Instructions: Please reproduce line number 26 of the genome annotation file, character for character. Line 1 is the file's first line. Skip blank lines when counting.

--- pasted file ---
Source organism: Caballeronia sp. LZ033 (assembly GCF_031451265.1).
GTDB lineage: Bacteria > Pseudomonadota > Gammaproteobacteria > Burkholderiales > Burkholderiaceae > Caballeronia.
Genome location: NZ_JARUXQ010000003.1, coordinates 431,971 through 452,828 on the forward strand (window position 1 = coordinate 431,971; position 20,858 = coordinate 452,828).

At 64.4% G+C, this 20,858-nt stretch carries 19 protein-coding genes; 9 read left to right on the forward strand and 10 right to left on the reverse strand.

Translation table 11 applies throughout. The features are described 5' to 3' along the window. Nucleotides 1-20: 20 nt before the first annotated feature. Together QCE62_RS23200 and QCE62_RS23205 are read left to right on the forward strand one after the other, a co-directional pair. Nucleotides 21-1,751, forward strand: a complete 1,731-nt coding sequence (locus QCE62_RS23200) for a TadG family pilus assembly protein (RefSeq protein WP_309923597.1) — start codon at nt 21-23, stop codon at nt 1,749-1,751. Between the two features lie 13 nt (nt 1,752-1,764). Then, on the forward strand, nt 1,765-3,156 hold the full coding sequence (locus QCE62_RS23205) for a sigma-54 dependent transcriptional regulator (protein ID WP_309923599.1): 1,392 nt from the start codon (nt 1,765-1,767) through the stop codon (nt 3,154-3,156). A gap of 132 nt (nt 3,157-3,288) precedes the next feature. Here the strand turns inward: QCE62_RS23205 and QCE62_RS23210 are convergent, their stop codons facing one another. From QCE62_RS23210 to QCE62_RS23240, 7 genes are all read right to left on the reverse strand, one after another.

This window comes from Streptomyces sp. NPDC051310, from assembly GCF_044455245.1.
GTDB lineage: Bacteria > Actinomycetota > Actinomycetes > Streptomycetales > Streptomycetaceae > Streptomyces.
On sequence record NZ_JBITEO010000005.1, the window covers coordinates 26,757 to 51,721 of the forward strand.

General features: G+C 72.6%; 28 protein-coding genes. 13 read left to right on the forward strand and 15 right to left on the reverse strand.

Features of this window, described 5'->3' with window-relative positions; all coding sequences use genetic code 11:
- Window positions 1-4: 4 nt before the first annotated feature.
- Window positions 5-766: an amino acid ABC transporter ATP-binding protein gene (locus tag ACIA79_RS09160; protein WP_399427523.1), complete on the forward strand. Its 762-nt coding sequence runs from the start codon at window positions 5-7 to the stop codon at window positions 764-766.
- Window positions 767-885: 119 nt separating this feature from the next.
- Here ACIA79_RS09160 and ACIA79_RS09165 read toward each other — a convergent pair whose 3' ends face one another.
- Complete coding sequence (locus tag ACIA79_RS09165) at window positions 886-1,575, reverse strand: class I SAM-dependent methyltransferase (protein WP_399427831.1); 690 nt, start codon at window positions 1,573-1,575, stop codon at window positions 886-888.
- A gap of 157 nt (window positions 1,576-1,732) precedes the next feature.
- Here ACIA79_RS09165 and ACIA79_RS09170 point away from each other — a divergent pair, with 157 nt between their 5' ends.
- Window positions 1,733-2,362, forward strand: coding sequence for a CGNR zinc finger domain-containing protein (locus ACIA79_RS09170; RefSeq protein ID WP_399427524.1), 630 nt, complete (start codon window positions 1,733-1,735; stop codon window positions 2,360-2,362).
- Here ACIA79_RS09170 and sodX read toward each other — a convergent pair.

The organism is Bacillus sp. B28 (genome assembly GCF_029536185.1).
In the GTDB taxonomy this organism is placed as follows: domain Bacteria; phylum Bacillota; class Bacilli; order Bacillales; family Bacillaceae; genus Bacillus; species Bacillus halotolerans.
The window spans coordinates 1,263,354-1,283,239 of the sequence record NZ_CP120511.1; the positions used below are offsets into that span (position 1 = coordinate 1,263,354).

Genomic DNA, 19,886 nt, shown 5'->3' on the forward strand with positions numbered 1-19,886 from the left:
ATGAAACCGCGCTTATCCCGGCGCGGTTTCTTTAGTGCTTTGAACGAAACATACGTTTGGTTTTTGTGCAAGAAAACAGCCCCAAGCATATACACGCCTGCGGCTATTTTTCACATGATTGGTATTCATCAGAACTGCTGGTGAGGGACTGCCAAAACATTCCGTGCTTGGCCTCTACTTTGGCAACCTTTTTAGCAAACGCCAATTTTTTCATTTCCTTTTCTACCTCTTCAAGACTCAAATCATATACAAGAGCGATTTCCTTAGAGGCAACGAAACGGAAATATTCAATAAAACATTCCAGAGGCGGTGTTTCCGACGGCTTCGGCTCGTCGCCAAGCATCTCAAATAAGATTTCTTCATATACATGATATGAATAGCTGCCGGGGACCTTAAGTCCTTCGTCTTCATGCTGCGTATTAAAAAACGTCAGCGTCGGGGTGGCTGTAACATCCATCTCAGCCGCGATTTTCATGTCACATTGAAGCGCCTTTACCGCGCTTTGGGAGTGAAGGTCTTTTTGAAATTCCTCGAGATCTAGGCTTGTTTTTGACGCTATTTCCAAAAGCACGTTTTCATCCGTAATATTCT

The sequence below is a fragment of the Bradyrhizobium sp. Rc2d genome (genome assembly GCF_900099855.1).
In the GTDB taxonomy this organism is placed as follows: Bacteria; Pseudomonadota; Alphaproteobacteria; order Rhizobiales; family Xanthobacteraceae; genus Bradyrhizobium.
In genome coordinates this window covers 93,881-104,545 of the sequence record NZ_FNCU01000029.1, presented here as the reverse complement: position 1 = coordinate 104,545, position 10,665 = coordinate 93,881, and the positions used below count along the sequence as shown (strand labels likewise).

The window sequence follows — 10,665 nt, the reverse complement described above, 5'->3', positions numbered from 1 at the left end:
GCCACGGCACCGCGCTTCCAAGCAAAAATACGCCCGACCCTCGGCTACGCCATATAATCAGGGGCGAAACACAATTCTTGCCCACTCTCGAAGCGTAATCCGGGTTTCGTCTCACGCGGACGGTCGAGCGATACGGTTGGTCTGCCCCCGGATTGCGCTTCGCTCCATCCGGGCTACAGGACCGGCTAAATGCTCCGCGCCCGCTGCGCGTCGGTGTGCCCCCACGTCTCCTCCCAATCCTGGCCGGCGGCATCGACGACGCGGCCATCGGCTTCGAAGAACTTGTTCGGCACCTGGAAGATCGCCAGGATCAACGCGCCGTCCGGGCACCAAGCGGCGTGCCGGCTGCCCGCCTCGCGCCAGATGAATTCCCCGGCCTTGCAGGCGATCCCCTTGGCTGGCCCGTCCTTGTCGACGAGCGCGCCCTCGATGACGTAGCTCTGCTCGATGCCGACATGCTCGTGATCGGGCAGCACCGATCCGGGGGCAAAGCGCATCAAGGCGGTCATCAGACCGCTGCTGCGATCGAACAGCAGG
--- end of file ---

In the GTDB taxonomy this organism is placed as follows: Bacteria; Pseudomonadota; Alphaproteobacteria; order Rhizobiales; family Xanthobacteraceae; genus Bradyrhizobium.